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Patient Engagement After Radical Prostatectomy

Patient Engagement After Radical Prostatectomy

Prostate cancer (PCa) is the second most common cause of cancer and sixth leading cause of cancer mortality among men worldwide. The worldwide prostate cancer burden is expected to grow to 1.7 million new cases and 499 000 deaths by 2030 (Ferlay et al., 2010). Previous it was assumed that prevalence of prostate cancer in India is scanty as compared to the developed nations but with changing lifestyles, easy access to the medical facility and urban migration, high cases of prostate cancer are being reported nowadays.

Prostate cancer is one of the top ten leading cancers in India. Prostate cancer is the second most common cancer among males in large Indian cities like Delhi, Kolkata, Pune and third common cancer in cities like Bangalore and Mumbai. According to cancer projection data, the number of prostate cancer in India will double by 2020.(Epidemiology of prostate cancer in India, Aug 2014)

One of the standard therapy for prostate cancer is Radical prostatectomy (RP), a surgical procedure for removing the prostate gland and surrounding tissue. The post-discharge period after radical prostatectomy is often full of anxiety for both patients and their families. They have to deal with physical and emotional challenges associated with surgery.

Lack of knowledge about predicted recovery and non-coordinated self-care significantly reduces postoperative recovery.

The importance of nursing support in the later months after radical prostatectomy has been well described (Gregoire, Kalogeropoulos, & Corcos, 1997; Montie, 1994; Sharp, Blum, & Aviv, 1993). Healthcare professionals recognize the importance of providing self-care information prior to discharge from the hospital, but it is often not incorporated into practice or are ineffective. Empowering surgical patients with the necessary information to make informed decisions and to cope after surgery may be hindered by many factors such as timing of information (Valanis & Rumpler, 1985), inability to retain information (Krupat, 1986), unfamiliar medical terminology (Estey, Kemp, Allison, & Lamb, 1993), and a perceived or real lack of support (Taylor, Bandura, Ewart, Miller, & DeBusk, 1985). Out of which lack of knowledge is considered to be the most important hindrance to self-care.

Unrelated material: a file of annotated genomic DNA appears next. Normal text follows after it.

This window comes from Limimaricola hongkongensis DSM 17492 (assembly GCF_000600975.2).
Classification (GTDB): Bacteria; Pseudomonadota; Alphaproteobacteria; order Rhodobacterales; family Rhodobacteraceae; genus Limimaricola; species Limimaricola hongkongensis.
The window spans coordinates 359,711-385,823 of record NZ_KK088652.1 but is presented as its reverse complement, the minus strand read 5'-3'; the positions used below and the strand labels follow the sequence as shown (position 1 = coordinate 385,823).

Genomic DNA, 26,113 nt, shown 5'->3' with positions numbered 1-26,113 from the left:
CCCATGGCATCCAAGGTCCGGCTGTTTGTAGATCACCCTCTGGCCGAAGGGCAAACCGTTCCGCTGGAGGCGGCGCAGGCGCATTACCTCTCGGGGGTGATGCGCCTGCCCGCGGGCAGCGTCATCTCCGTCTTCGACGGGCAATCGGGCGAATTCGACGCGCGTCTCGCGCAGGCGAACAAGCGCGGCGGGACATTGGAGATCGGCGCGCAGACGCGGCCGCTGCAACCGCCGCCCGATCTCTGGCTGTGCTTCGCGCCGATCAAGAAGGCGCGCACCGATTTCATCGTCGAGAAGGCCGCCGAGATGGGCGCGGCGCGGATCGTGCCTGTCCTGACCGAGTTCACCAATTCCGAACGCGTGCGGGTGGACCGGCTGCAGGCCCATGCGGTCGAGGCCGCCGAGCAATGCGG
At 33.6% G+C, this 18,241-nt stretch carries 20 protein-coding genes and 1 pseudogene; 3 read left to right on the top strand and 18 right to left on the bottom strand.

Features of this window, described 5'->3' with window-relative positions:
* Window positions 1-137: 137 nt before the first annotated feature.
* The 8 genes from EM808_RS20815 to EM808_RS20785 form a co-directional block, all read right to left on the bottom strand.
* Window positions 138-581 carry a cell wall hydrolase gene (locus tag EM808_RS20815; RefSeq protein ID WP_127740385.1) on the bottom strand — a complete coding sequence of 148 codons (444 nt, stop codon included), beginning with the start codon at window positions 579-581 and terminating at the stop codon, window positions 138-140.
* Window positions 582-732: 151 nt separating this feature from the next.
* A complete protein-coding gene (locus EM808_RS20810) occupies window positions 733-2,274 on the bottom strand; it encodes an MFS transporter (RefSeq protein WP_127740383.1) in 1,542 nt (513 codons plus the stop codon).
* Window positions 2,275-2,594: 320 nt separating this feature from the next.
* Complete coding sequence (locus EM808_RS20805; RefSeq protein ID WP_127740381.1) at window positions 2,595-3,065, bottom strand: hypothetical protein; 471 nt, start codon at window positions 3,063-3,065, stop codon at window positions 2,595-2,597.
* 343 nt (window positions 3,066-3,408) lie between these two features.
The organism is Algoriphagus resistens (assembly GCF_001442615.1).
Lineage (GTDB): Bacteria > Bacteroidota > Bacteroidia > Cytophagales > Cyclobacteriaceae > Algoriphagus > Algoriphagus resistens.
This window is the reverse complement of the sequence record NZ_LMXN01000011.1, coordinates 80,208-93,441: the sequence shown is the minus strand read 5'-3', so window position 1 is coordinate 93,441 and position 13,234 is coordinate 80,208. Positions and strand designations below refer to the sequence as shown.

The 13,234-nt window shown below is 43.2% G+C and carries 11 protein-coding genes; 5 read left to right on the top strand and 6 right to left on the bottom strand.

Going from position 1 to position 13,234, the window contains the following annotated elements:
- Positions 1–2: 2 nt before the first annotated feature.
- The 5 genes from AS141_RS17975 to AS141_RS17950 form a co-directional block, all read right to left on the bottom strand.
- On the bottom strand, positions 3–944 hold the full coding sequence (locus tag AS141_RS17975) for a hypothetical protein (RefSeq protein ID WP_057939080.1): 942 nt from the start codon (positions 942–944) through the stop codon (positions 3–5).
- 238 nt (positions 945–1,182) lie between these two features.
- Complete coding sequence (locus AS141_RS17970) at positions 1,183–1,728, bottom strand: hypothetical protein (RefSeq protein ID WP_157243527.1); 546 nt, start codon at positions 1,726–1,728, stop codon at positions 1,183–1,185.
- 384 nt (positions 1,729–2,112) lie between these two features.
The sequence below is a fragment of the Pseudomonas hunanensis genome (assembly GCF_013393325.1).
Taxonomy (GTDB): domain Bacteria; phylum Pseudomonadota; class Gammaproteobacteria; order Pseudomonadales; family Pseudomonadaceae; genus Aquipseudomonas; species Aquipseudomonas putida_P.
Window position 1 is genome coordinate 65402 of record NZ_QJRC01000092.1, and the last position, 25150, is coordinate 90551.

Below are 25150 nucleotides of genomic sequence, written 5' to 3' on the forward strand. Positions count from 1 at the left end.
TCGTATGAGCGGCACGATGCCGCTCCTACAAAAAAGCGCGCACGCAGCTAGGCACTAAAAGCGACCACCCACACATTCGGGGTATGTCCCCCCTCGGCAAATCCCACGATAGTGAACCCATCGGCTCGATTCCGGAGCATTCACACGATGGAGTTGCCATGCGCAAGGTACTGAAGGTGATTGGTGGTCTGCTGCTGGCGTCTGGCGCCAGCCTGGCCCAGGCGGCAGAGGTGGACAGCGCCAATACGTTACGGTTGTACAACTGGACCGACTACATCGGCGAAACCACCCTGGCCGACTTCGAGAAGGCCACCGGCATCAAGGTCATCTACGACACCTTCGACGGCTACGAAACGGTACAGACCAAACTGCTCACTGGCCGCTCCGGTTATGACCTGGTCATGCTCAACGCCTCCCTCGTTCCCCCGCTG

Men who had undergone a prostatectomy felt they had not been properly informed even though the health care professionals believed they had provided comprehensive information both pre and postoperatively. Anxiety related to hospitalization, fatigue, and postoperative pain often makes it difficult for the patient to absorb all self-care information they are provided while in hospital. Gray, Fitch, Phillips, Labrecque, and Klotz (1999) identified notable differences between what health care professionals expected patients level of knowledge to be prior to having a prostatectomy, and what the patient said he understood when interviewed after surgery. Similar inconsistency was noted by Moore and Estey (1999).

Phillips et al. (2000) also found that even after 8 to 10 weeks of prostatectomy, patients identified level of activity as the most important indicator of satisfactory recovery. These findings demonstrate the need for continuous engagement to ensure that patient understands variation in the length of recovery time and have a realistic attitude toward activity levels. Patients seek constant support and guidance post surgery. On-call postoperative nursing interventions promote physical recovery, emotional well-being, and satisfaction in self-management after discharge (Langwade, 2000). Follow-up telephone calls after discharge, psychological consultation, and engagement with support groups are recognized valuable for rapid recovery.

“According to Gallup survey, over the first year of surgery, follow-up telephone calls made to each patient the morning after discharge to answer questions and to remind patients to call for follow-up visits with their physicians or specialists resulted in 100% attendance at follow-up appointments and an increase of 11% in patient satisfaction.

Partners of prostatectomy patients also experience emotional difficulties (Oberst & Scott, 1988), but they also provide positive social support (Carlson, Ottenbreit, St. Pierre, & Bultz, 2001; Harrison, Maguire, & Pitceathly, 1995; Phillips et al., 2000) and want to be involved in all aspects of their partner’s care (Butler, Downe-Wamboldt, Marsh, Bell, & Jarvi, 2000). Post-operative education and engagement should be designed to provide collaborative and holistic support to not only the patients but their families too.


  1. Epidemiology of prostate cancer in India, Shalu Jain, Sunita Saxena and Anup Kumar, Meta Gene. 2014 Dec; 2: 596–605. Published online 2014 Aug 29. doi: 10.1016/j.mgene.2014.07.007, PMCID: PMC4287887
  2. The role of the clinical nurse specialist in caring for patients with prostate cancer: a narrative review. Authors de Moraes Lopes M, Higa R , dop: 18 July 2014 , Volume 2014:4 pages 77-89 DOI: https://doi.org/10.2147/NRR.S36752
  3. Telephone follow-up of patients after radical prostatectomy: a systematic review. Rev. Latino-Am. Enfermagem 2014 Mar.-Apr.;22(2):337-45 DOI: 10.1590/0104-1169.3314.2421 www.eerp.usp.br/rlae